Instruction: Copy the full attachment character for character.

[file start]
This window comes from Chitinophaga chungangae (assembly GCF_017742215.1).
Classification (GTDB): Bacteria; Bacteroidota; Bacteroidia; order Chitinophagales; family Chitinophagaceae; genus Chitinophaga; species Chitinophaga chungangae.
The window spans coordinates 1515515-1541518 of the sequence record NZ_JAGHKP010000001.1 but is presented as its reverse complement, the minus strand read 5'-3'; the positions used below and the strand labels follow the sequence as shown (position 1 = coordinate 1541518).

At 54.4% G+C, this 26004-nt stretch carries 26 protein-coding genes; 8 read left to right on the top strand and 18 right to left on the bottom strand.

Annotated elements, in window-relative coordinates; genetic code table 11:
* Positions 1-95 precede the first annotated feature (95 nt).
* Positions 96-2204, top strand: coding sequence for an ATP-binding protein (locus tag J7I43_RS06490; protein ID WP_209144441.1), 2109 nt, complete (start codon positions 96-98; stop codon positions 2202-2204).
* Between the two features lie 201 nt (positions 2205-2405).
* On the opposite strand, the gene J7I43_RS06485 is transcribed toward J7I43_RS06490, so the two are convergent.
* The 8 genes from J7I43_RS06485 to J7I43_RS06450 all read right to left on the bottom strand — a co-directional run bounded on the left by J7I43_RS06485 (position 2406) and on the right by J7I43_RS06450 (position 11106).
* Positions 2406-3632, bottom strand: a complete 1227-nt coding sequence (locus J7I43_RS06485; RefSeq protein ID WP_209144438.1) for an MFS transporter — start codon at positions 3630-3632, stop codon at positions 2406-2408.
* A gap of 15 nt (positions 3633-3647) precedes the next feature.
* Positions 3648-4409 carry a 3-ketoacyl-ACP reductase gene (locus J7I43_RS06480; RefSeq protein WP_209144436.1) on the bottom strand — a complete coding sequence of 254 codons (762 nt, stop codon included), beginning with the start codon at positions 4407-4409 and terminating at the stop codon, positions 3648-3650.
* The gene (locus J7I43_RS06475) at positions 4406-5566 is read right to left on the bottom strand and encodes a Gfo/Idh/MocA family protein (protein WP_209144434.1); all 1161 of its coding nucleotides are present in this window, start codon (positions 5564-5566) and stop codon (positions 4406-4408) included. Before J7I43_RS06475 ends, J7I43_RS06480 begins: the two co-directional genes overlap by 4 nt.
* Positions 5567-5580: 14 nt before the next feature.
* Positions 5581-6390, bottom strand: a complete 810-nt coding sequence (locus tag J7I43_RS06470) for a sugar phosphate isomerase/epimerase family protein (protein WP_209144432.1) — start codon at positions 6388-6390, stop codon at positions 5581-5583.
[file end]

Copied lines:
This window comes from Chitinophaga chungangae (assembly GCF_017742215.1).
Classification (GTDB): Bacteria; Bacteroidota; Bacteroidia; order Chitinophagales; family Chitinophagaceae; genus Chitinophaga; species Chitinophaga chungangae.
The window spans coordinates 1515515-1541518 of the sequence record NZ_JAGHKP010000001.1 but is presented as its reverse complement, the minus strand read 5'-3'; the positions used below and the strand labels follow the sequence as shown (position 1 = coordinate 1541518).

At 54.4% G+C, this 26004-nt stretch carries 26 protein-coding genes; 8 read left to right on the top strand and 18 right to left on the bottom strand.

Annotated elements, in window-relative coordinates; genetic code table 11:
* Positions 1-95 precede the first annotated feature (95 nt).
* Positions 96-2204, top strand: coding sequence for an ATP-binding protein (locus tag J7I43_RS06490; protein ID WP_209144441.1), 2109 nt, complete (start codon positions 96-98; stop codon positions 2202-2204).
* Between the two features lie 201 nt (positions 2205-2405).
* On the opposite strand, the gene J7I43_RS06485 is transcribed toward J7I43_RS06490, so the two are convergent.
* The 8 genes from J7I43_RS06485 to J7I43_RS06450 all read right to left on the bottom strand — a co-directional run bounded on the left by J7I43_RS06485 (position 2406) and on the right by J7I43_RS06450 (position 11106).
* Positions 2406-3632, bottom strand: a complete 1227-nt coding sequence (locus J7I43_RS06485; RefSeq protein ID WP_209144438.1) for an MFS transporter — start codon at positions 3630-3632, stop codon at positions 2406-2408.
* A gap of 15 nt (positions 3633-3647) precedes the next feature.
* Positions 3648-4409 carry a 3-ketoacyl-ACP reductase gene (locus J7I43_RS06480; RefSeq protein WP_209144436.1) on the bottom strand — a complete coding sequence of 254 codons (762 nt, stop codon included), beginning with the start codon at positions 4407-4409 and terminating at the stop codon, positions 3648-3650.
* The gene (locus J7I43_RS06475) at positions 4406-5566 is read right to left on the bottom strand and encodes a Gfo/Idh/MocA family protein (protein WP_209144434.1); all 1161 of its coding nucleotides are present in this window, start codon (positions 5564-5566) and stop codon (positions 4406-4408) included. Before J7I43_RS06475 ends, J7I43_RS06480 begins: the two co-directional genes overlap by 4 nt.
* Positions 5567-5580: 14 nt before the next feature.
* Positions 5581-6390, bottom strand: a complete 810-nt coding sequence (locus tag J7I43_RS06470) for a sugar phosphate isomerase/epimerase family protein (protein WP_209144432.1) — start codon at positions 6388-6390, stop codon at positions 5581-5583.